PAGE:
It is important for anyone over 40 to pay close attention to their health and get regular checkups. If you are HIV+, it is important to begin to keep an eye out for problems early so that you can make healthy choices as soon as possible. In addition to getting regular checkups that look for signs of the conditions listed above, be sure your checkups also look for cognitive problems (changes in thinking or memory), liver disease, kidney disease, metabolic and body shape abnormalities, diabetes, and mental health issues, including depression.
The aging process itself can lower energy levels, restrict social encounters, and cause decreased physical and mental abilities. This means that older HIV+ people may suffer more emotional problems and physical stresses than others do.
Stigma can also make things difficult. There is the stigma of living with HIV disease and the stigma of ageism. This can make it difficult for older people to find support. First of all, they may be ashamed and hesitate to tell anyone that they have HIV. Second, they may not be comfortable in support groups and choose not to join them.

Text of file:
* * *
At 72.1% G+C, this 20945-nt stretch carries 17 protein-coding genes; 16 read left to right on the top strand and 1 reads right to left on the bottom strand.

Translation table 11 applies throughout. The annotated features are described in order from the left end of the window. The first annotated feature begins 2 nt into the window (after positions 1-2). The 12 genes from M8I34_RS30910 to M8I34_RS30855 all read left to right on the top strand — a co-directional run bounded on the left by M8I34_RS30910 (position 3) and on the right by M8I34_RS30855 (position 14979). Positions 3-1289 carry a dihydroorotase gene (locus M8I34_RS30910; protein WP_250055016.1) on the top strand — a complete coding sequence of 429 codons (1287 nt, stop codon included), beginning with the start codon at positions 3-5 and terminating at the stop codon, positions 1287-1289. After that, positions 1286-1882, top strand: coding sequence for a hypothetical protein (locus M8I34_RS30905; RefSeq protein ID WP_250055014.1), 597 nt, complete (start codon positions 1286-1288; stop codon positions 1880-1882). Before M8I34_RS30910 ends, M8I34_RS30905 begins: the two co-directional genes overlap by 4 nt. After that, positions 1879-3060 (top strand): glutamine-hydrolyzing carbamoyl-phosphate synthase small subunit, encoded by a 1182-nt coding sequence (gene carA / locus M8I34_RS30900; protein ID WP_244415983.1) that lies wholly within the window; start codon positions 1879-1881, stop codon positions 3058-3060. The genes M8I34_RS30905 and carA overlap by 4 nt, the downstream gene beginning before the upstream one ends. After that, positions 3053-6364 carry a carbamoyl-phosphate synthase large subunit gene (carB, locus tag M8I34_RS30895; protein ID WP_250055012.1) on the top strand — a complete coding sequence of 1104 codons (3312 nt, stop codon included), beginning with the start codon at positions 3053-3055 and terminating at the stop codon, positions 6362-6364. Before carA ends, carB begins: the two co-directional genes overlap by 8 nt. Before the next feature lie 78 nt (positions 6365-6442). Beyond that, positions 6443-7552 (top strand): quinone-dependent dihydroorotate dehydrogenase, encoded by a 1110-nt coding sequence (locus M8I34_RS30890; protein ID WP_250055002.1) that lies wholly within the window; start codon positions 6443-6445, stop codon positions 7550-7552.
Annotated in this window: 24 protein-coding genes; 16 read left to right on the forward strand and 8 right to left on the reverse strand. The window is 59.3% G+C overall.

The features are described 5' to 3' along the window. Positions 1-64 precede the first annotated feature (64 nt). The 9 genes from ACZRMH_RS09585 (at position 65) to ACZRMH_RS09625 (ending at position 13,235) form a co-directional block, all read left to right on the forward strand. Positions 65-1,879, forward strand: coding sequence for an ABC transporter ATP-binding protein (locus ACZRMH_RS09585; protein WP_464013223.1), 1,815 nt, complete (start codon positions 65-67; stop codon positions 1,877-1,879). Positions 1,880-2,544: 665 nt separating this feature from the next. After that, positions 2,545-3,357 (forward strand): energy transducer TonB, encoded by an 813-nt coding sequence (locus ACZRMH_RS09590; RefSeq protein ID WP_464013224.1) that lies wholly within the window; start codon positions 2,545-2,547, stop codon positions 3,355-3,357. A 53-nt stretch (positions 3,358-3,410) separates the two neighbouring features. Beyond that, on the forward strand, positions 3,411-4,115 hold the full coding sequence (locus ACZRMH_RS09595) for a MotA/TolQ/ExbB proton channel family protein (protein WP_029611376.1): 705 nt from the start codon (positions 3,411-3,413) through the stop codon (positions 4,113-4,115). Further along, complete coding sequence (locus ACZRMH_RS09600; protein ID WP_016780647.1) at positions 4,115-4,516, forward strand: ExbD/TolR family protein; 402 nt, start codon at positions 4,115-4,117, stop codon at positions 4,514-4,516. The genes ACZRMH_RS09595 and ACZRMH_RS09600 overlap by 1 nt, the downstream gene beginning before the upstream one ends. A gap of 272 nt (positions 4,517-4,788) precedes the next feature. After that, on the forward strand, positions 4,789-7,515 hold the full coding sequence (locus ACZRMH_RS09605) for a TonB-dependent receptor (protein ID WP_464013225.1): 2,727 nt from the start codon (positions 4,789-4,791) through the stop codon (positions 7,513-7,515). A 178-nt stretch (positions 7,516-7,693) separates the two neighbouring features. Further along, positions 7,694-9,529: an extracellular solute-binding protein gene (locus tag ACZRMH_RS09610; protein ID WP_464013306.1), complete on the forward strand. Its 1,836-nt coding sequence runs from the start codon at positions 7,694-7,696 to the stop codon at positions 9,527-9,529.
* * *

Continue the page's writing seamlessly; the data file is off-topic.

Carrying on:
However, it is important for older people living with HIV to seek out support. A lack of support can lead to depression. A mental health counselor, health educator, or peer counselor can help. Some peer counselors may have had similar experiences and can share healthy ways to cope.
You may find it helpful to hear the stories of older people living with HIV -- of women and men, some of whom have been HIV+ for years, and some of whom have been recently diagnosed as HIV+. There are several stories of older Americans living with HIV at The Graying of AIDS.
There is a lot of research and attention focused on aging and HIV. With it may come advances in the care and treatment of older people living with HIV. In the meantime, both middle-aged and older HIV+ people need to make sure that their health care providers regularly check not only not only their HIV illness, but also for signs of diseases associated with aging. This includes testing for cancer, heart problems, bone disorders, and other health issues that are growing more common among HIV+ people as they get older.
HIV+ people can take further steps to prevent disease and improve their overall health as they age. These include getting social support, quitting smoking, eating a healthy diet, getting regular physical activity, and avoiding or reducing the use of alcohol and recreational drugs.